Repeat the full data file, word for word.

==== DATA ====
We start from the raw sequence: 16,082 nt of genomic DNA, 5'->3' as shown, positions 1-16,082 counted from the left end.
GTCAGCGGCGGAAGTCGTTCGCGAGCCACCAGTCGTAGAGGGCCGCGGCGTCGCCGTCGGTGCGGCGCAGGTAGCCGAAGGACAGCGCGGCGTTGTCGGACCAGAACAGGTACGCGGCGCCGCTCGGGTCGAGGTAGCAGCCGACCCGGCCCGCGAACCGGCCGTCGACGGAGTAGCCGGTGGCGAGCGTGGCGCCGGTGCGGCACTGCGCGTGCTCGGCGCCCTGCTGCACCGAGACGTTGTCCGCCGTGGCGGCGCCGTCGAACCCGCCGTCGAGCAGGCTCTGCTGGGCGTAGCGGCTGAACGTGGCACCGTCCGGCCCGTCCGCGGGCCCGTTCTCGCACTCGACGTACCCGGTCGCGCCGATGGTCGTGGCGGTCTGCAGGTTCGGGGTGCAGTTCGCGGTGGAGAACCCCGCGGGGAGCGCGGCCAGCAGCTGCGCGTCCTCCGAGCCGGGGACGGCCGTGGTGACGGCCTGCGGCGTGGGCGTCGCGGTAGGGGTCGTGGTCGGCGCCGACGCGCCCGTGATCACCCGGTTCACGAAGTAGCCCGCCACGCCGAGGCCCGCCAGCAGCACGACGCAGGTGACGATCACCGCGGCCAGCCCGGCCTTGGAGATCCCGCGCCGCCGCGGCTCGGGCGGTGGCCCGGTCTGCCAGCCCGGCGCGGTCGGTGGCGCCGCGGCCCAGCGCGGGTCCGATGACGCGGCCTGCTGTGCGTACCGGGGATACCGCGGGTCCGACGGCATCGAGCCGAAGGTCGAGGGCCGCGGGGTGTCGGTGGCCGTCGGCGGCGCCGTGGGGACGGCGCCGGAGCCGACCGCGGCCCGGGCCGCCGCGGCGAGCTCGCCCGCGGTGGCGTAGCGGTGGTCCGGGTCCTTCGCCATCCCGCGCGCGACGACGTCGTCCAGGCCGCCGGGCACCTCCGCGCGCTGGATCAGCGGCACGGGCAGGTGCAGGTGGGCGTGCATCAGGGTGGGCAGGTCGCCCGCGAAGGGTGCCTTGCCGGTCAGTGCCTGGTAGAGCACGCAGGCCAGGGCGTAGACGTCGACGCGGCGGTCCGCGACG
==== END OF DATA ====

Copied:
We start from the raw sequence: 16,082 nt of genomic DNA, 5'->3' as shown, positions 1-16,082 counted from the left end.
GTCAGCGGCGGAAGTCGTTCGCGAGCCACCAGTCGTAGAGGGCCGCGGCGTCGCCGTCGGTGCGGCGCAGGTAGCCGAAGGACAGCGCGGCGTTGTCGGACCAGAACAGGTACGCGGCGCCGCTCGGGTCGAGGTAGCAGCCGACCCGGCCCGCGAACCGGCCGTCGACGGAGTAGCCGGTGGCGAGCGTGGCGCCGGTGCGGCACTGCGCGTGCTCGGCGCCCTGCTGCACCGAGACGTTGTCCGCCGTGGCGGCGCCGTCGAACCCGCCGTCGAGCAGGCTCTGCTGGGCGTAGCGGCTGAACGTGGCACCGTCCGGCCCGTCCGCGGGCCCGTTCTCGCACTCGACGTACCCGGTCGCGCCGATGGTCGTGGCGGTCTGCAGGTTCGGGGTGCAGTTCGCGGTGGAGAACCCCGCGGGGAGCGCGGCCAGCAGCTGCGCGTCCTCCGAGCCGGGGACGGCCGTGGTGACGGCCTGCGGCGTGGGCGTCGCGGTAGGGGTCGTGGTCGGCGCCGACGCGCCCGTGATCACCCGGTTCACGAAGTAGCCCGCCACGCCGAGGCCCGCCAGCAGCACGACGCAGGTGACGATCACCGCGGCCAGCCCGGCCTTGGAGATCCCGCGCCGCCGCGGCTCGGGCGGTGGCCCGGTCTGCCAGCCCGGCGCGGTCGGTGGCGCCGCGGCCCAGCGCGGGTCCGATGACGCGGCCTGCTGTGCGTACCGGGGATACCGCGGGTCCGACGGCATCGAGCCGAAGGTCGAGGGCCGCGGGGTGTCGGTGGCCGTCGGCGGCGCCGTGGGGACGGCGCCGGAGCCGACCGCGGCCCGGGCCGCCGCGGCGAGCTCGCCCGCGGTGGCGTAGCGGTGGTCCGGGTCCTTCGCCATCCCGCGCGCGACGACGTCGTCCAGGCCGCCGGGCACCTCCGCGCGCTGGATCAGCGGCACGGGCAGGTGCAGGTGGGCGTGCATCAGGGTGGGCAGGTCGCCCGCGAAGGGTGCCTTGCCGGTCAGTGCCTGGTAGAGCACGCAGGCCAGGGCGTAGACGTCGACGCGGCGGTCCGCGACG